--> The Mesozoic paleogeography of the Alpine Tethys in Poland and adjacent countries

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The Mesozoic paleogeography of the Alpine Tethys in Poland and adjacent countries


The Calcareous Alps and Inner Carpathians, formed the marginal platform of Western and Central Europe during the Triassic time. The Mesozoic rifting events caused the origin of oceanic type basins like along the northern margin of the Tethys. The separation of Eurasia from Gondwana resulted in the formation of the Alpine Tethys as a continuation of the Central Atlantic Ocean and as a part of the Pangean breakup tectonic system which started during Simenurian/Pliensbachian time. The Inner Carpathian plate was detached from the Eurasian margin by this Alpine Tethys (Penninic-Pieniny) realm. It was also dissected by the rift system. The deeper water sediments, like radiolarites, were deposit in these rifts, while shallower water carbonate sedimentation prevailed in the uplifted areas. Major plate reorganization happened both during the Bajocian and Tithonian times. The new Atlantic spreading entered the area between the New Foundland shelf and Iberia. The Jurassic Pangean break-up system in Alpine Tethys, Central Europe and North Sea area was abandoned. The subduction developed along the Alpine Tethys margin. The rotation of Africa and the spreading in the Eastern Mediterranean caused the Apulian plate to converge with Europe. The Alpine Tethys was gradually closed. The compressional deformation of the Inner Carpathians during Late Cretaceous led to development of nappes in the Inner Carpathian realm.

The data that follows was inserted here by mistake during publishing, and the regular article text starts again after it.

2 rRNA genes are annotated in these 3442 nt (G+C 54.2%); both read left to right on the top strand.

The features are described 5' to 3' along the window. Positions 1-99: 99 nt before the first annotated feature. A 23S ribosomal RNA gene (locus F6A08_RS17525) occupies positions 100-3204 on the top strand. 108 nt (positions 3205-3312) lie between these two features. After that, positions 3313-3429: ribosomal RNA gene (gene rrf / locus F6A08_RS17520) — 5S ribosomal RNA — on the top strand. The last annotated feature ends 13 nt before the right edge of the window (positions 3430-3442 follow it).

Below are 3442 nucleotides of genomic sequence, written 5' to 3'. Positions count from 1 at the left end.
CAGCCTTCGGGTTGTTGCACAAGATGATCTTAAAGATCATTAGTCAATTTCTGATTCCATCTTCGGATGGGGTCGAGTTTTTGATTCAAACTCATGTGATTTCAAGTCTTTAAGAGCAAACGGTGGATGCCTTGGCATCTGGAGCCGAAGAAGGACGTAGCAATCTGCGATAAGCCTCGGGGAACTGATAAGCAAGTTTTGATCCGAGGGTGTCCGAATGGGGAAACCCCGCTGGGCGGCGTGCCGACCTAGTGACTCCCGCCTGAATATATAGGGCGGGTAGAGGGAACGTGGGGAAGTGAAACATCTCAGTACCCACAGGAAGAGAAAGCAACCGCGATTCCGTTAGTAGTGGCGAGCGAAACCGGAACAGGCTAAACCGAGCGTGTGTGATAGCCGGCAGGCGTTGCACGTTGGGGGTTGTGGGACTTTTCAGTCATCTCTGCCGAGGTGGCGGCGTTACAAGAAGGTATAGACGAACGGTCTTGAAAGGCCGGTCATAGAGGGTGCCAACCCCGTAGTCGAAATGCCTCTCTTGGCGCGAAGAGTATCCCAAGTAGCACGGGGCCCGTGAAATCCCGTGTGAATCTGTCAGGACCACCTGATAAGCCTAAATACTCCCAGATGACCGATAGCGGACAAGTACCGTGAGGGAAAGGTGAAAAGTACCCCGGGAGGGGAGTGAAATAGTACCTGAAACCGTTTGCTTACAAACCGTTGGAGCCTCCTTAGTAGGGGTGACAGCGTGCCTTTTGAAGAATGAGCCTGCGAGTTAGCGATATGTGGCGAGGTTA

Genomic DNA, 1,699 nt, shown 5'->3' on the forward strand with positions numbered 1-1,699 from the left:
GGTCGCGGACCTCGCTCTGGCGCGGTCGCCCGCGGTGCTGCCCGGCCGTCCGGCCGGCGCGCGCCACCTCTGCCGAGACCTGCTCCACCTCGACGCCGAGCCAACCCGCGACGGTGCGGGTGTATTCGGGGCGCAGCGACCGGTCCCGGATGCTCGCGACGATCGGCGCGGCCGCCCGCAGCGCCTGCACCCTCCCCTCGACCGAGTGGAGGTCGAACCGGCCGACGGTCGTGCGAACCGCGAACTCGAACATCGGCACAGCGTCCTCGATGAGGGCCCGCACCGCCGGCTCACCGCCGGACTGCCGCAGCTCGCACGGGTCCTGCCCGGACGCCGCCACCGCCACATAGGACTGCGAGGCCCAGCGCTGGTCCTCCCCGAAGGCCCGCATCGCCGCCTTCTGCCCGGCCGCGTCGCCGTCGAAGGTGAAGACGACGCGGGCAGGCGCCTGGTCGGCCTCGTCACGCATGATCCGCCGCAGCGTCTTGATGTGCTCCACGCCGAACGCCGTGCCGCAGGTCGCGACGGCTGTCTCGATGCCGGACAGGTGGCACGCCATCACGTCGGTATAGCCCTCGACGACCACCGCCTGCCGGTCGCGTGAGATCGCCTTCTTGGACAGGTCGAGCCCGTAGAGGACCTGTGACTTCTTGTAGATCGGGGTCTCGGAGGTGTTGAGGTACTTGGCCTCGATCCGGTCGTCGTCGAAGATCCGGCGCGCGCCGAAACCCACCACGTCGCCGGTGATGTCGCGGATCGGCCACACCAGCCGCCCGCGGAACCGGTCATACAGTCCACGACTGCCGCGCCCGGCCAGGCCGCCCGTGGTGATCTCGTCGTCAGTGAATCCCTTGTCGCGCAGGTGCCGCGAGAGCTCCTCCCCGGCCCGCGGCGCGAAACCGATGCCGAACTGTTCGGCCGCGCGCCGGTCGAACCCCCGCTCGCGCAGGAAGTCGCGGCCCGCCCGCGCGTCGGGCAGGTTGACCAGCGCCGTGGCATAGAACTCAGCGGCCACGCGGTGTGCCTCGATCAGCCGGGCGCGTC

The latest Cretaceous-earliest Paleocene was the time of the closure of the Alpine Tethys. The Adria-Alcapa terranes continued their northward movement during the Eocene-Early Miocene time. Their oblique collision with the North European plate led to the development of the accretionary wedge of the Outer Carpathians and foreland basin. The northward movement of the Alpine segment of the Carpathian-Alpine orogen has been stopped due to the collision with the Bohemian Massif. At the same time, the extruded Carpatho/Pannonian units were pushed to the open space towards the bay of weak crust filled up by the Outer Carpathian flysch sediments. The formation of the West Carpathian thrusts was completed by the Miocene time. The thrust front was still progressing eastwards in the Eastern Carpathians. The Carpathian loop including the Pieniny Klippen Belt structure was formed.

This research has been financially supported by AGH University of Science and Technology in Krakow grant no.